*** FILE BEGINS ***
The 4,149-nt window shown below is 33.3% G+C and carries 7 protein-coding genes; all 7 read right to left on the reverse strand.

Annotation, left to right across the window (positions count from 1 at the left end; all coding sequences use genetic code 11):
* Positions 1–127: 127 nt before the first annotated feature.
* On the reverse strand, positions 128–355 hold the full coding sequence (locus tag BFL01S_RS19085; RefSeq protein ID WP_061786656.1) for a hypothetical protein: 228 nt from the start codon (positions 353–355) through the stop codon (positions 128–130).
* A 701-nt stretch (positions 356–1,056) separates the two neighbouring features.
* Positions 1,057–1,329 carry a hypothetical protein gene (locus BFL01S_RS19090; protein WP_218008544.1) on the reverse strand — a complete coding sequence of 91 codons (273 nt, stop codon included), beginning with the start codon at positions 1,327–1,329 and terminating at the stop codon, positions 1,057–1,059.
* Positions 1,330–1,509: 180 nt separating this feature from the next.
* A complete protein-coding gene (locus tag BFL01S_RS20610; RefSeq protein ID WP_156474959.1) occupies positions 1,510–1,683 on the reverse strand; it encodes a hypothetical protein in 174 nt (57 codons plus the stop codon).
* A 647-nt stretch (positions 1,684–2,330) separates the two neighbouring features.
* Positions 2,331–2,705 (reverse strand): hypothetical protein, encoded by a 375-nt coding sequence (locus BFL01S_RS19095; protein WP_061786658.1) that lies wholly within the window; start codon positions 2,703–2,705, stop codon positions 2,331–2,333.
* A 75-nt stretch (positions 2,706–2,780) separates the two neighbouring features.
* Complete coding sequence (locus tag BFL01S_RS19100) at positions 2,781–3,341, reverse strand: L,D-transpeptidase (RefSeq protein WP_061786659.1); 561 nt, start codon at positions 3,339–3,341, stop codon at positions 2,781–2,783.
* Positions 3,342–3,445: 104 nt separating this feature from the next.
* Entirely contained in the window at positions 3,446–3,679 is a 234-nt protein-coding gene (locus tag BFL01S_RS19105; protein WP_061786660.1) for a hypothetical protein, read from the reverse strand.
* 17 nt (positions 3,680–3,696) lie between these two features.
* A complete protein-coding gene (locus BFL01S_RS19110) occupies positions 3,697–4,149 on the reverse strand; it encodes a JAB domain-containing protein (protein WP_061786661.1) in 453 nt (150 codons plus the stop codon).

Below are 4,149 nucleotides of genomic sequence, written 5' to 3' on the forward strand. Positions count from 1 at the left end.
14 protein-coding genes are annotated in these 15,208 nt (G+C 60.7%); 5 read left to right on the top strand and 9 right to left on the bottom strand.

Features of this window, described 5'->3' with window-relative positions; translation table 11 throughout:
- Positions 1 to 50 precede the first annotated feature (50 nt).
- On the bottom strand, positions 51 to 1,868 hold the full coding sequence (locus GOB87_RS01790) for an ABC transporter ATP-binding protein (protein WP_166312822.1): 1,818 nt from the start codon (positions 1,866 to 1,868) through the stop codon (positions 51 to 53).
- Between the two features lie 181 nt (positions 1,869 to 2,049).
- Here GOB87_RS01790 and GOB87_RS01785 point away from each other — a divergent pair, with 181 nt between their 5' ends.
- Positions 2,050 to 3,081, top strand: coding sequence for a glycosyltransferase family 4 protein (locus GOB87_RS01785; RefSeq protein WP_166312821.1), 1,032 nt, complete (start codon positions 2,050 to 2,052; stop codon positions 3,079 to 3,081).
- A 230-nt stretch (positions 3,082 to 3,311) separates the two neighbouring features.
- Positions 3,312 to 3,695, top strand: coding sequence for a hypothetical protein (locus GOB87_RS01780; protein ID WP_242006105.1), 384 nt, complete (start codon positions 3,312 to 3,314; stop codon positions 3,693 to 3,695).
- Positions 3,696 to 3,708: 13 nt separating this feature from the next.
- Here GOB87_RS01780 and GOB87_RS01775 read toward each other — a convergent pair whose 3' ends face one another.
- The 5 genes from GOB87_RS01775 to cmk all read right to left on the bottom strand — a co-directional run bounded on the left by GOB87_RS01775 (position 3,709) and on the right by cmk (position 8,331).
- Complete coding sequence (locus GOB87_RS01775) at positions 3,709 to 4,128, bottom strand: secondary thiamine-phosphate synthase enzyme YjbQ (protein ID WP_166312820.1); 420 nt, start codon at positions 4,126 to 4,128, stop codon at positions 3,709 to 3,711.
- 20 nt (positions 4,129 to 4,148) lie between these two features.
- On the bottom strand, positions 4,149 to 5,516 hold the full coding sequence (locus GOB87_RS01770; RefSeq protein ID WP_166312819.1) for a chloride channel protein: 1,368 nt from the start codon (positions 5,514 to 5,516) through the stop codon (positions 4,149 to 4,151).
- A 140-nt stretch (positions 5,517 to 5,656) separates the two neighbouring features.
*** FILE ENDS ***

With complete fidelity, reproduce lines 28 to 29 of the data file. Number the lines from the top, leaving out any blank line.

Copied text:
- Here GOB87_RS01780 and GOB87_RS01775 read toward each other — a convergent pair whose 3' ends face one another.
- The 5 genes from GOB87_RS01775 to cmk all read right to left on the bottom strand — a co-directional run bounded on the left by GOB87_RS01775 (position 3,709) and on the right by cmk (position 8,331).